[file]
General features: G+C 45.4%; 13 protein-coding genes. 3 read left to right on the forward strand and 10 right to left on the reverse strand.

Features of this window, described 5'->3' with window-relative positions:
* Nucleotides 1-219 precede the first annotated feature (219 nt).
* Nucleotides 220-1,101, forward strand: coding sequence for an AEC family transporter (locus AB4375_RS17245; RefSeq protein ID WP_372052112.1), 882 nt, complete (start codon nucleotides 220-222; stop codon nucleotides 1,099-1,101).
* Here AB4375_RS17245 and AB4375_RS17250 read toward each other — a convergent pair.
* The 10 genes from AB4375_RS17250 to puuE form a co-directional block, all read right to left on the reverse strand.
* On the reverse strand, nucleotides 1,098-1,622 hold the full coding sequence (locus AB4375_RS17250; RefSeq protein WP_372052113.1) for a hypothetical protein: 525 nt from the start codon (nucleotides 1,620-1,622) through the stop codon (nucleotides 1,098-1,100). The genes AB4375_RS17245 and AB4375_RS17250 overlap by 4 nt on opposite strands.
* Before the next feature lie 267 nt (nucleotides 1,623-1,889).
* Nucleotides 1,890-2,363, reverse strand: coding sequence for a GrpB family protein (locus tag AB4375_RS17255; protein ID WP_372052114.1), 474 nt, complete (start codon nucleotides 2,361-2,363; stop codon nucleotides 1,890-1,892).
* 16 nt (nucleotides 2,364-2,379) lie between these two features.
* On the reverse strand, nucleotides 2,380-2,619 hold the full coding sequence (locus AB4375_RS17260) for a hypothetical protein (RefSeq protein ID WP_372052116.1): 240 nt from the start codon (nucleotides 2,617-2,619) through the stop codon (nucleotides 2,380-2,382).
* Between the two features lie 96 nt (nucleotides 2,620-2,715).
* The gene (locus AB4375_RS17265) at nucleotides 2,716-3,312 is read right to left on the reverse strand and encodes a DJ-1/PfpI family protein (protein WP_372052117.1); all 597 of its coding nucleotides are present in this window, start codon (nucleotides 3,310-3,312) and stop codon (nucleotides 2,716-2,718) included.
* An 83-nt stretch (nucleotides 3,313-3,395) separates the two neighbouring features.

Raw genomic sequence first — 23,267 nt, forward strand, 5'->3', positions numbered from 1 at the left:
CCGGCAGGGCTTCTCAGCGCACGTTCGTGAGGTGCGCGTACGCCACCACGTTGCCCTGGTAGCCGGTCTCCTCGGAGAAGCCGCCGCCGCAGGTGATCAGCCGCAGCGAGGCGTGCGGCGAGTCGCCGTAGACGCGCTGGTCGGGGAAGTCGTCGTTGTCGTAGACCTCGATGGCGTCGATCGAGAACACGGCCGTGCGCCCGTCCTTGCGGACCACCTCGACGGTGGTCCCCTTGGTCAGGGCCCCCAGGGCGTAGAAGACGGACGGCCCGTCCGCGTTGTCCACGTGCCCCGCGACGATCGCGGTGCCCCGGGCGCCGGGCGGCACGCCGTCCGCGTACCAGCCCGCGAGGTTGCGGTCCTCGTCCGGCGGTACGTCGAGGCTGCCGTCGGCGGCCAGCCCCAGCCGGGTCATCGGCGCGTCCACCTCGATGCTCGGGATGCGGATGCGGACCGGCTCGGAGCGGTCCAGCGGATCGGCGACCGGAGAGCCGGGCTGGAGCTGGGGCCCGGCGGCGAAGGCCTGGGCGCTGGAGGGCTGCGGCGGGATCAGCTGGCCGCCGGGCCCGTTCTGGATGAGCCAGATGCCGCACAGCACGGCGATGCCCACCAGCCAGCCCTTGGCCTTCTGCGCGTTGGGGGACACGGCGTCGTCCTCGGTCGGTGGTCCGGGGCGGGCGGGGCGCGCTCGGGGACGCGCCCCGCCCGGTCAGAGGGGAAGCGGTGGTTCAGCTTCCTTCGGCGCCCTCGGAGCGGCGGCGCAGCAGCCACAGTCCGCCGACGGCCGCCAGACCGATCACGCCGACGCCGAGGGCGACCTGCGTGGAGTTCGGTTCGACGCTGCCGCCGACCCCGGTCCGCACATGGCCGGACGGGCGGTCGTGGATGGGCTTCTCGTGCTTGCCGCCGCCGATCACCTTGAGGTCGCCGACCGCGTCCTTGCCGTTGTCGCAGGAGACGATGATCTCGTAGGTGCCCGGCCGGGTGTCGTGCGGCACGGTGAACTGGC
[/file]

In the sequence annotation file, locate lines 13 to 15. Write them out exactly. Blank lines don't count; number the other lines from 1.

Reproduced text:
* The gene (locus AB4375_RS17265) at nucleotides 2,716-3,312 is read right to left on the reverse strand and encodes a DJ-1/PfpI family protein (protein WP_372052117.1); all 597 of its coding nucleotides are present in this window, start codon (nucleotides 3,310-3,312) and stop codon (nucleotides 2,716-2,718) included.
* An 83-nt stretch (nucleotides 3,313-3,395) separates the two neighbouring features.

Raw genomic sequence first — 23,267 nt, forward strand, 5'->3', positions numbered from 1 at the left: